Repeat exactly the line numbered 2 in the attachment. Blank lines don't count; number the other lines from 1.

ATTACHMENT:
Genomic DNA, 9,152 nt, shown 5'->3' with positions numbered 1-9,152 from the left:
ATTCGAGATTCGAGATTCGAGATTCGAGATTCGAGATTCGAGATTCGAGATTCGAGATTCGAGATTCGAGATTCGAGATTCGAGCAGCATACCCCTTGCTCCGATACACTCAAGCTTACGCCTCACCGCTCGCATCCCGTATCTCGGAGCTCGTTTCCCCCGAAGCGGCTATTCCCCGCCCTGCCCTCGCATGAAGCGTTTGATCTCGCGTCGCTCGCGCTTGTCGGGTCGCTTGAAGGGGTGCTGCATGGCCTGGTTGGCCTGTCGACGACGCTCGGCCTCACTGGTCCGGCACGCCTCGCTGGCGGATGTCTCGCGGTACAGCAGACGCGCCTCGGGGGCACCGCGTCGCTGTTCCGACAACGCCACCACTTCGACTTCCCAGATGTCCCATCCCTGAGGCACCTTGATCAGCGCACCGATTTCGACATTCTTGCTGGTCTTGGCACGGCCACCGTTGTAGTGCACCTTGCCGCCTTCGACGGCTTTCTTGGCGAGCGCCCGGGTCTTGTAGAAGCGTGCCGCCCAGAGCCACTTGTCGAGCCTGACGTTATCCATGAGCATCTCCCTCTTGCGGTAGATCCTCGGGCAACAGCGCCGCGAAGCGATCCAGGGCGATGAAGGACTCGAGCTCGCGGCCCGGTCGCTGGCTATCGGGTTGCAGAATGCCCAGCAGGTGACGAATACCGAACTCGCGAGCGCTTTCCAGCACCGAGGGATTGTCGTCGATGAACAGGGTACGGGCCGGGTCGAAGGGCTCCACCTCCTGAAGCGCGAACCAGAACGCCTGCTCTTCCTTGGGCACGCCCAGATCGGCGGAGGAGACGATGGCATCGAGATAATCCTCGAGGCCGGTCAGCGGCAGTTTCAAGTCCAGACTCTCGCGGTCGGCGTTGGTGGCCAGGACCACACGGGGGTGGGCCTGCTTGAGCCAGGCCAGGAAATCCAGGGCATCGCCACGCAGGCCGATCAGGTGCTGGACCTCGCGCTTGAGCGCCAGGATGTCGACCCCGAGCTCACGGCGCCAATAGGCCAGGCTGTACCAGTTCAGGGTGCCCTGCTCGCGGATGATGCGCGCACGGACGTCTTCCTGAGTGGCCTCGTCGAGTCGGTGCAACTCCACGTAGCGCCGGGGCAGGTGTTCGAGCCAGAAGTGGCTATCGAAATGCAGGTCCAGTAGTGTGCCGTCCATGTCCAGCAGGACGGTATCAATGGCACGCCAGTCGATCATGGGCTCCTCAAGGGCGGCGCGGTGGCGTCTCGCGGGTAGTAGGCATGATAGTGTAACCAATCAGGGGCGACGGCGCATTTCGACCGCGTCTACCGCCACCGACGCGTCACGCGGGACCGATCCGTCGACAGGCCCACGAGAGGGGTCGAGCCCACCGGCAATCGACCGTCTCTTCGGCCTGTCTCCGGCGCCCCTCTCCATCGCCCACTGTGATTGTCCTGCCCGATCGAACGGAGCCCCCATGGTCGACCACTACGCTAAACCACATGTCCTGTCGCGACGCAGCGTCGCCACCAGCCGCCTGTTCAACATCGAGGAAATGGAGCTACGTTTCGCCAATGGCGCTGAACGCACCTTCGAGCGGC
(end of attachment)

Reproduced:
ATTCGAGATTCGAGATTCGAGATTCGAGATTCGAGATTCGAGATTCGAGATTCGAGATTCGAGATTCGAGATTCGAGATTCGAGCAGCATACCCCTTGCTCCGATACACTCAAGCTTACGCCTCACCGCTCGCATCCCGTATCTCGGAGCTCGTTTCCCCCGAAGCGGCTATTCCCCGCCCTGCCCTCGCATGAAGCGTTTGATCTCGCGTCGCTCGCGCTTGTCGGGTCGCTTGAAGGGGTGCTGCATGGCCTGGTTGGCCTGTCGACGACGCTCGGCCTCACTGGTCCGGCACGCCTCGCTGGCGGATGTCTCGCGGTACAGCAGACGCGCCTCGGGGGCACCGCGTCGCTGTTCCGACAACGCCACCACTTCGACTTCCCAGATGTCCCATCCCTGAGGCACCTTGATCAGCGCACCGATTTCGACATTCTTGCTGGTCTTGGCACGGCCACCGTTGTAGTGCACCTTGCCGCCTTCGACGGCTTTCTTGGCGAGCGCCCGGGTCTTGTAGAAGCGTGCCGCCCAGAGCCACTTGTCGAGCCTGACGTTATCCATGAGCATCTCCCTCTTGCGGTAGATCCTCGGGCAACAGCGCCGCGAAGCGATCCAGGGCGATGAAGGACTCGAGCTCGCGGCCCGGTCGCTGGCTATCGGGTTGCAGAATGCCCAGCAGGTGACGAATACCGAACTCGCGAGCGCTTTCCAGCACCGAGGGATTGTCGTCGATGAACAGGGTACGGGCCGGGTCGAAGGGCTCCACCTCCTGAAGCGCGAACCAGAACGCCTGCTCTTCCTTGGGCACGCCCAGATCGGCGGAGGAGACGATGGCATCGAGATAATCCTCGAGGCCGGTCAGCGGCAGTTTCAAGTCCAGACTCTCGCGGTCGGCGTTGGTGGCCAGGACCACACGGGGGTGGGCCTGCTTGAGCCAGGCCAGGAAATCCAGGGCATCGCCACGCAGGCCGATCAGGTGCTGGACCTCGCGCTTGAGCGCCAGGATGTCGACCCCGAGCTCACGGCGCCAATAGGCCAGGCTGTACCAGTTCAGGGTGCCCTGCTCGCGGATGATGCGCGCACGGACGTCTTCCTGAGTGGCCTCGTCGAGTCGGTGCAACTCCACGTAGCGCCGGGGCAGGTGTTCGAGCCAGAAGTGGCTATCGAAATGCAGGTCCAGTAGTGTGCCGTCCATGTCCAGCAGGACGGTATCAATGGCACGCCAGTCGATCATGGGCTCCTCAAGGGCGGCGCGGTGGCGTCTCGCGGGTAGTAGGCATGATAGTGTAACCAATCAGGGGCGACGGCGCATTTCGACCGCGTCTACCGCCACCGACGCGTCACGCGGGACCGATCCGTCGACAGGCCCACGAGAGGGGTCGAGCCCACCGGCAATCGACCGTCTCTTCGGCCTGTCTCCGGCGCCCCTCTCCATCGCCCACTGTGATTGTCCTGCCCGATCGAACGGAGCCCCCATGGTCGACCACTACGCTAAACCACATGTCCTGTCGCGACGCAGCGTCGCCACCAGCCGCCTGTTCAACATCGAGGAAATGGAGCTACGTTTCGCCAATGGCGCTGAACGCACCTTCGAGCGGC